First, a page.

Power lines along Ruland Road in Melville on Feb. 13,...

Power lines along Ruland Road in Melville on Feb. 13, 2020. Credit: Newsday/Steve Pfost

PSEG Long Island said it completed a computer software upgrade last month that allows it to automatically know when customers experience a power outage, but that won’t free ratepayers from having to call the utility when the lights go out.

The new functionality is the result of PSEG’s wide-scale rollout of smart meters across the service area, combined with the recent completion of a computer software upgrade for managing outages. Smart meters send data about customer usage back to the utility for billing and data collection, but only with a recent computer upgrade could the meters provide location-specific data about power outages.

But customers who experience an outage shouldn't put aside their phones. 

“While outages reported by [smart] meters are integrated directly into the [outage management system], customers are still encouraged to report their outages via the mobile app, text, online, social media or phone.”

Asked why, spokeswoman Elizabeth Flagler explained that customer outage calls “help us validate single-customer outages,” during blue-sky days when outages aren't linked to weather.

“As in many cases, customers may have work being done at their homes where electricians have disconnected power to the meter for safety reasons,” she said, so sending a repair truck wouldn't be needed.

“During storms," Flagler added, "customer outage calls, especially in the case of single customer outages, also help us to quickly confirm that there is a single customer outage before rolling a truck. In each case, outage validation through customer calls helps to eliminate unnecessary truck rolls.”

The new reporting feature, first reported in a Newsday story in 2019, was beset by problems with a software rollout by PSEG just prior to Tropical Storm Isaias in the summer of 2020. PSEG ultimately was forced to delay the rollout and scale back to an older version of the outage management software because of widespread computer and communications failures after the storm, which left more than 535,000 customers without power, some for up to a week.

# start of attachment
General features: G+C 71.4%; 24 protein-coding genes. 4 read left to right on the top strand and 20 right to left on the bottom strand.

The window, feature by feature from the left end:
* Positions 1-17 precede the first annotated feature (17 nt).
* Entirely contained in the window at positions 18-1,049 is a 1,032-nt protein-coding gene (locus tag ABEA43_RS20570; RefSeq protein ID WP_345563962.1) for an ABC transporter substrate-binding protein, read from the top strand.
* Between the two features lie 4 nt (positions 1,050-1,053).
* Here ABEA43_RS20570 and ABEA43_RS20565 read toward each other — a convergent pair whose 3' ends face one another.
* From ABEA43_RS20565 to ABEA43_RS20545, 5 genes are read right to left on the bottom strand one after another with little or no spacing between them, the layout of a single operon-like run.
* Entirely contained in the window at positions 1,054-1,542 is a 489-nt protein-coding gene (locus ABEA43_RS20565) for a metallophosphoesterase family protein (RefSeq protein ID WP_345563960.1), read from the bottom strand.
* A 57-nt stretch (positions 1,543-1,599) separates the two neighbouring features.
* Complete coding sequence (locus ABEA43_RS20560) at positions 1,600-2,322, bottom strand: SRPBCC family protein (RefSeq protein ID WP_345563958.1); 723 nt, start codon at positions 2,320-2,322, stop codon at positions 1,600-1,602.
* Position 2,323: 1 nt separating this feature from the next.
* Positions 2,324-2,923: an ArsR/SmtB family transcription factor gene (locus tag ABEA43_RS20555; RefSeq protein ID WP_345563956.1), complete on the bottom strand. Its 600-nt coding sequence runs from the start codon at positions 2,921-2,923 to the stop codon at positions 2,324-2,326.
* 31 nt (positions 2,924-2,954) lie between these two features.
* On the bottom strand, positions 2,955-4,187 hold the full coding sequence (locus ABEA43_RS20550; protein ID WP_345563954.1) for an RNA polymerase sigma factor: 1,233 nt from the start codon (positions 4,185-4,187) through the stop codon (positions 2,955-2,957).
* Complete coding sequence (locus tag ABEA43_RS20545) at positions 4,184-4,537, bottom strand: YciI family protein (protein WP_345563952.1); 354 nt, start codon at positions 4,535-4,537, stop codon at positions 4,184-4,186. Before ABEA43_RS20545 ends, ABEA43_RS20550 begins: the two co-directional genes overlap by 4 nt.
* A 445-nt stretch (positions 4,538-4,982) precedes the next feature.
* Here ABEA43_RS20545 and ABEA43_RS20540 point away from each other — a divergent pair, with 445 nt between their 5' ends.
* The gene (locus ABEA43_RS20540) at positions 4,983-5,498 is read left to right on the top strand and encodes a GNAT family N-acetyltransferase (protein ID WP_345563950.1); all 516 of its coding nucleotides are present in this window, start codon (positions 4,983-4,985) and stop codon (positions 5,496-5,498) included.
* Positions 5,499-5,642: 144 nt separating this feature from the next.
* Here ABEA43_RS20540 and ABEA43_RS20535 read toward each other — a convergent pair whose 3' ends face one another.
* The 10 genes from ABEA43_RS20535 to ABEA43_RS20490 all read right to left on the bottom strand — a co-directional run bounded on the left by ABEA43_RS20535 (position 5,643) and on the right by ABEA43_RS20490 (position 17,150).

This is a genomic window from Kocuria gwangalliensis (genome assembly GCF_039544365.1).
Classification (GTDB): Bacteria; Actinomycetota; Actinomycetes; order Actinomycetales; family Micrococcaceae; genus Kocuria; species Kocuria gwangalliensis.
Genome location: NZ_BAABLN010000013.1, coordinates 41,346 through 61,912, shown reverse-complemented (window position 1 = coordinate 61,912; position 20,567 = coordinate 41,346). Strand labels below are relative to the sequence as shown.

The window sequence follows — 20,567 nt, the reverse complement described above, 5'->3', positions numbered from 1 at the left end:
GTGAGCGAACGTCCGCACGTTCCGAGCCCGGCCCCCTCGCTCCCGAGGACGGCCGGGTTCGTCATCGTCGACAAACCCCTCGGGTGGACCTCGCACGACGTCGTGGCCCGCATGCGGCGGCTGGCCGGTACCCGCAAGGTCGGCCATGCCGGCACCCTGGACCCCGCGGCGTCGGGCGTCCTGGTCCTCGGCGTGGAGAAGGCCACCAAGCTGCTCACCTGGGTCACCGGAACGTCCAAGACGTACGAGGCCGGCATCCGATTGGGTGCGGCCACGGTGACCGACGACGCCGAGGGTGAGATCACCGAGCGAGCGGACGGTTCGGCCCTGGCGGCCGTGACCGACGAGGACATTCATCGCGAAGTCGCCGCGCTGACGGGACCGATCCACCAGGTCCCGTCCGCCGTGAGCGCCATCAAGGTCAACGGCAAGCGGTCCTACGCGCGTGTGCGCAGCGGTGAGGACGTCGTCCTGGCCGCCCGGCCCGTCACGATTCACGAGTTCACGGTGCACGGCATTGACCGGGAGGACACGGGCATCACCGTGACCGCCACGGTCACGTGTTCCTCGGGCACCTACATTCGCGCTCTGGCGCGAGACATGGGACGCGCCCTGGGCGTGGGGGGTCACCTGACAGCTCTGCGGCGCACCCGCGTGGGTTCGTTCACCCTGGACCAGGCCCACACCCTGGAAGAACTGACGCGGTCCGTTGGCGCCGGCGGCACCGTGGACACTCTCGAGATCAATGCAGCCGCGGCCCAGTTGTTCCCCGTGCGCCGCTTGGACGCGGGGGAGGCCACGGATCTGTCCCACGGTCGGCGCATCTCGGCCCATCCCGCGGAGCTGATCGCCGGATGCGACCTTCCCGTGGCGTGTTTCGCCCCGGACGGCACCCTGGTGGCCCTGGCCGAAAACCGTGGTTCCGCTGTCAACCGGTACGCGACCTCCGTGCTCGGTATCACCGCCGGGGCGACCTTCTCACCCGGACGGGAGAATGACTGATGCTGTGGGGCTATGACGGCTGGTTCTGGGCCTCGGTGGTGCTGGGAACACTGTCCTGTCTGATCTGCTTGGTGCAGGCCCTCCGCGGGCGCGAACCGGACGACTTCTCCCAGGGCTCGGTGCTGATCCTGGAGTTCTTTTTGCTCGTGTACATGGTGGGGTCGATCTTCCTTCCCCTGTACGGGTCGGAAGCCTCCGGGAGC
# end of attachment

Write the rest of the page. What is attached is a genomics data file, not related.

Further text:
LIPA, which owns the system and contracts out management to PSEG, had been critical of delays in PSEG’s computer-system upgrade and testing, and specifically about the lagging functionality of the smart-meter feature. A LIPA spokeswoman declined to comment Tuesday. 

PSEG, in a statement, said it completed the work in June. 

“The new integration provides greater reporting accuracy of the number of customers affected by an outage and enhanced visibility to restoration status prior to rolling trucks to a location,” PSEG said.

PSEG phone and computer systems that were overwhelmed by customer calls and texts during Isaias have been tested and can handle the load, Flagler said. 

The newest version of the outage management system has been "successfully" tested to simulate a "12-hour storm based on the events of Tropical Storm Isaias, and that simulates a 90% customer outage over a 24-hour period."

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